One week ago I wrote about the ridiculous new National Museum of African American Culture exhibit that claims that these attributes demonstrate “whiteness.”
Chacour Koop follows up:
A Smithsonian museum apologized for a chart listing hard work and rational thought as traits of white culture.
The National Museum of African American History and Culture said in a statement Friday that it was wrong to include the graphic in an online portal about race and racism in America.
“It is important for us as a country to talk about race. We thank those who shared concerns about our ‘Talking About Race” online portal. We need these types of frank and respectful interchanges as we as a country grapple with how we talk about race and its impact on our lives,” the statement said. “We erred in including the chart. We have removed it, and we apologize.”
The educational resource released by the Washington D.C. museum is intended to serve as a guideline for discussing race.
It includes a section about “whiteness.”
A chart included in the section titled “Aspects and Assumptions of Whiteness in the United States” included the culture traits, which included “hard work is the key to success” and “objective, rational linear thinking,” Newsweek reported.
“White dominant culture, or whiteness, refers to the ways white people and their traditions, attitudes, and ways of life have been normalized over time and are now considered standard practices in the United States,” the graphic says. “And since white people still hold most of the institutional power in America, we have all internalized some aspects of white culture — including people of color.”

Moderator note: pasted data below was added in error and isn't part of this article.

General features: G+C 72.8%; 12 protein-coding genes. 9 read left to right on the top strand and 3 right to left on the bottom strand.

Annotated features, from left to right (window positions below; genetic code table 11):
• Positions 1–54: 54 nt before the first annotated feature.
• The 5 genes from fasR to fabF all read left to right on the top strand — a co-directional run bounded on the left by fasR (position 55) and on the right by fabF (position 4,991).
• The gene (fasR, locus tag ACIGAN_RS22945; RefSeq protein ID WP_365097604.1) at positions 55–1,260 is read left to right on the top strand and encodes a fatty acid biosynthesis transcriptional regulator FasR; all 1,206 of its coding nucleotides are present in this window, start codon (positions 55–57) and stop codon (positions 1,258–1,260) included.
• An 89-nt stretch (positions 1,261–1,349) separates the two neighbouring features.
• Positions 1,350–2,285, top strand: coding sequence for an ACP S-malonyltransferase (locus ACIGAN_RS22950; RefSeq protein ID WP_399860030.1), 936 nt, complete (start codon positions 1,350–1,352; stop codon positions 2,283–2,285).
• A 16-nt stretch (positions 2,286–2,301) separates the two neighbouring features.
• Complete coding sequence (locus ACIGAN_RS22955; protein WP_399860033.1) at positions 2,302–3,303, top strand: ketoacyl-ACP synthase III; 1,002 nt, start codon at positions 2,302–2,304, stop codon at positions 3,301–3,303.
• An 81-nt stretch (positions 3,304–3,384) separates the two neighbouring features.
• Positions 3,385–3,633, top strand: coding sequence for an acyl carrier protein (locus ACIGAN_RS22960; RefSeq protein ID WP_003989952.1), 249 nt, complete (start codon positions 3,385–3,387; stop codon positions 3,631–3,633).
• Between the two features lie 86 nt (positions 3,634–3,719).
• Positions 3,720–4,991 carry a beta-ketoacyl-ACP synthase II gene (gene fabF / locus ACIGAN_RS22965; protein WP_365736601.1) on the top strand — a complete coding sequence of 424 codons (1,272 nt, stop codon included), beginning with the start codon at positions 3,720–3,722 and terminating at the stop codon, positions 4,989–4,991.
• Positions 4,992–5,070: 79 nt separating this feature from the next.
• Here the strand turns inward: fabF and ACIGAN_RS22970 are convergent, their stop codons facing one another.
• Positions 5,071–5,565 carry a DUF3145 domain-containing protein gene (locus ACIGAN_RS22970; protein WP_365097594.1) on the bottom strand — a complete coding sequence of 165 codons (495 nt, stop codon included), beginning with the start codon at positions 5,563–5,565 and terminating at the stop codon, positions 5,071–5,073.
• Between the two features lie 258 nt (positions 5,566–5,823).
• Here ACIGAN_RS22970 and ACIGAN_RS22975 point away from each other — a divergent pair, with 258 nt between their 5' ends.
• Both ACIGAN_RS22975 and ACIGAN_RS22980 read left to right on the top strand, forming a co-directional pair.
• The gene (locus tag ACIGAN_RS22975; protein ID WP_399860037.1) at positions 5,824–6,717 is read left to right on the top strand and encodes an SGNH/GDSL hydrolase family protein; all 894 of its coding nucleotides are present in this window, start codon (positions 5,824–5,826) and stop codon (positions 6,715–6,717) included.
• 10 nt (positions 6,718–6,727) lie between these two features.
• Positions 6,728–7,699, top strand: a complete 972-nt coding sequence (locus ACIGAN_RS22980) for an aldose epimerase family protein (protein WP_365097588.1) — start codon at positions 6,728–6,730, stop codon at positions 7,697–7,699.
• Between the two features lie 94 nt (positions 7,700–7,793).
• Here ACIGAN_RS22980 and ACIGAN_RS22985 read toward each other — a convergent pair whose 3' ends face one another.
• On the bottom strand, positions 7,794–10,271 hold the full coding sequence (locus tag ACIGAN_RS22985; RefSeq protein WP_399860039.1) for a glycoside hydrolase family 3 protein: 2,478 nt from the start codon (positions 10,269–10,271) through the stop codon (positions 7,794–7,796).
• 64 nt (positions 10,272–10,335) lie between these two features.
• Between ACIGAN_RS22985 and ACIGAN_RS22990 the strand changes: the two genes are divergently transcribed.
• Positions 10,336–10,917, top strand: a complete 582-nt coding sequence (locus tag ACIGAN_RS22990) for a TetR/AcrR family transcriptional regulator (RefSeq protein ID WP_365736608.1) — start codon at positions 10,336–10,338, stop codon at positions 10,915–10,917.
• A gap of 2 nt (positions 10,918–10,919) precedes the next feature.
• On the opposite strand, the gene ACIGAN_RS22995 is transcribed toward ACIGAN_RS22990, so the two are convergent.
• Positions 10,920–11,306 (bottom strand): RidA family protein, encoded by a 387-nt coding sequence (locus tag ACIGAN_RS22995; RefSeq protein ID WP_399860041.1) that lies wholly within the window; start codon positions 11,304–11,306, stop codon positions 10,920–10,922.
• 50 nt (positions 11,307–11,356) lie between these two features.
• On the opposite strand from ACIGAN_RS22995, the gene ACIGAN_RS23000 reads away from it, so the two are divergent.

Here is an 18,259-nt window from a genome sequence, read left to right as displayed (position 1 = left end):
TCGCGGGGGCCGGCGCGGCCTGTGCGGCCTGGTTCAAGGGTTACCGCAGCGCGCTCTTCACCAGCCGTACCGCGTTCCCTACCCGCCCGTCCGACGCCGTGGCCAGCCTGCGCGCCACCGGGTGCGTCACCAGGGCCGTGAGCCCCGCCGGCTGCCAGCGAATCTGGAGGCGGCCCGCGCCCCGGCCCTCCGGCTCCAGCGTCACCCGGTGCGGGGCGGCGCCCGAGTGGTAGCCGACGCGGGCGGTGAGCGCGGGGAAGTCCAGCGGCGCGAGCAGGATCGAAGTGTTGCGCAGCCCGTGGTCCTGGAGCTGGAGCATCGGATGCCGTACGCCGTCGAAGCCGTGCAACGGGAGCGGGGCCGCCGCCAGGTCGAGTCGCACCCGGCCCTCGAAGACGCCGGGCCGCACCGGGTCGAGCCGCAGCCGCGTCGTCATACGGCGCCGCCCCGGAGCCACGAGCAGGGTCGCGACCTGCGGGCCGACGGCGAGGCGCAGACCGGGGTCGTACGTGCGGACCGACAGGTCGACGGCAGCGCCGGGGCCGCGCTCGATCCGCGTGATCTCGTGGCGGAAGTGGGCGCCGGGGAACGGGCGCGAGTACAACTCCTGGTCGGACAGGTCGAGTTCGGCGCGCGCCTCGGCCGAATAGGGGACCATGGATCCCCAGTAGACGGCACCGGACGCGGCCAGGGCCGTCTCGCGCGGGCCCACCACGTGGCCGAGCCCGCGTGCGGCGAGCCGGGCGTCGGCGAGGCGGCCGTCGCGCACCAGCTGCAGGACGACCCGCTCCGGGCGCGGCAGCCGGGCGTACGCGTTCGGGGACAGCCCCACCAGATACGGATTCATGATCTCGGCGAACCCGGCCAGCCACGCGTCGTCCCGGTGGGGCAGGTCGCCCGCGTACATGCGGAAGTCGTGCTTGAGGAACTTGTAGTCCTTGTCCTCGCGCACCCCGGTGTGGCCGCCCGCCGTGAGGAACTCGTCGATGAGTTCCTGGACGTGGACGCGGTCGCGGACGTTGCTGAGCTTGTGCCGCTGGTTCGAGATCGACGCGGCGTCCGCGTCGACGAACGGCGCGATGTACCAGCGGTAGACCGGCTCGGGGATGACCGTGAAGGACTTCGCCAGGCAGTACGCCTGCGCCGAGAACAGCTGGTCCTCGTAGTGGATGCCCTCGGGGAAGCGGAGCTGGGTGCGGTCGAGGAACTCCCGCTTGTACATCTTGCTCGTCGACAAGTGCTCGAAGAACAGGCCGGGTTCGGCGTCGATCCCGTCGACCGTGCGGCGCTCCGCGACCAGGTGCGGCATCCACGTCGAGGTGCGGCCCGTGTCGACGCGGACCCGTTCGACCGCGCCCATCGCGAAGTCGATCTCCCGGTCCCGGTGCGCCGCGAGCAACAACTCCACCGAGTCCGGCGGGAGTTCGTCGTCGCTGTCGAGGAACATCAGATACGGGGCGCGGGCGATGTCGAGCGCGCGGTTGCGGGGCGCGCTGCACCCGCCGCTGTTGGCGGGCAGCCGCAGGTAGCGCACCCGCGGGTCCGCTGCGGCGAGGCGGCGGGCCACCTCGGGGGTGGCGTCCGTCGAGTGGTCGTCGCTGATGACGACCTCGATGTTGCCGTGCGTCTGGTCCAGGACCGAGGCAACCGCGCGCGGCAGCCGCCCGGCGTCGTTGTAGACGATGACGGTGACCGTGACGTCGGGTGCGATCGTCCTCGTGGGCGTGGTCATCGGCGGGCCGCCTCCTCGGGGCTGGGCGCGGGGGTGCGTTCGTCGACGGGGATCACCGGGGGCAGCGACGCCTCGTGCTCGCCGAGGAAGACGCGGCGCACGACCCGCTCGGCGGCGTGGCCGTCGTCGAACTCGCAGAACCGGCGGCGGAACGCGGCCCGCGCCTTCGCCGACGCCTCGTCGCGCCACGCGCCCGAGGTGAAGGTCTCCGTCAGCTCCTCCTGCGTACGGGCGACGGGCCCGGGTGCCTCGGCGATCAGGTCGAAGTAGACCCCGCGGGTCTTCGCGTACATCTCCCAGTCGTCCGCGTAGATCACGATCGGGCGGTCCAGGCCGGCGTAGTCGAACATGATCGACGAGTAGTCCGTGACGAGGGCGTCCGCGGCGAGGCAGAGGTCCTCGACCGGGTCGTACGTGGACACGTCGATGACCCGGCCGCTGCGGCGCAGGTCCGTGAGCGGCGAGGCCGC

According to the chart, those aspects included self-reliance, a nuclear family where the husband is the “breadwinner” and the wife is a “homemaker,” “no tolerance for deviation from single god concept,” respecting authority, planning for the future and “bland is best” in aesthetics.
The museum says it is reviewing policies to ensure quality of digital materials.
“Education is core to our mission,” the statement said. “We thank you for helping us to be better.”
The museum’s apology comes at a time when people across the United States are calling for better race relations in the wake of the death of George Floyd, a Black man who died in police custody on Memorial Day. His death has sparked protests nationwide that led to the removal of statues tied to slavery and racial stereotypes in the business and sports worlds.
None of which have actually improved race relations. It also seems doubtful that “talk about race” is going to improve race relations given that that “talk” (based on personal observation) has devolved into a set of demands by Black Lives Matter supporters, one of which is that non-whites talk and whites only listen. Dialogue is not one-way.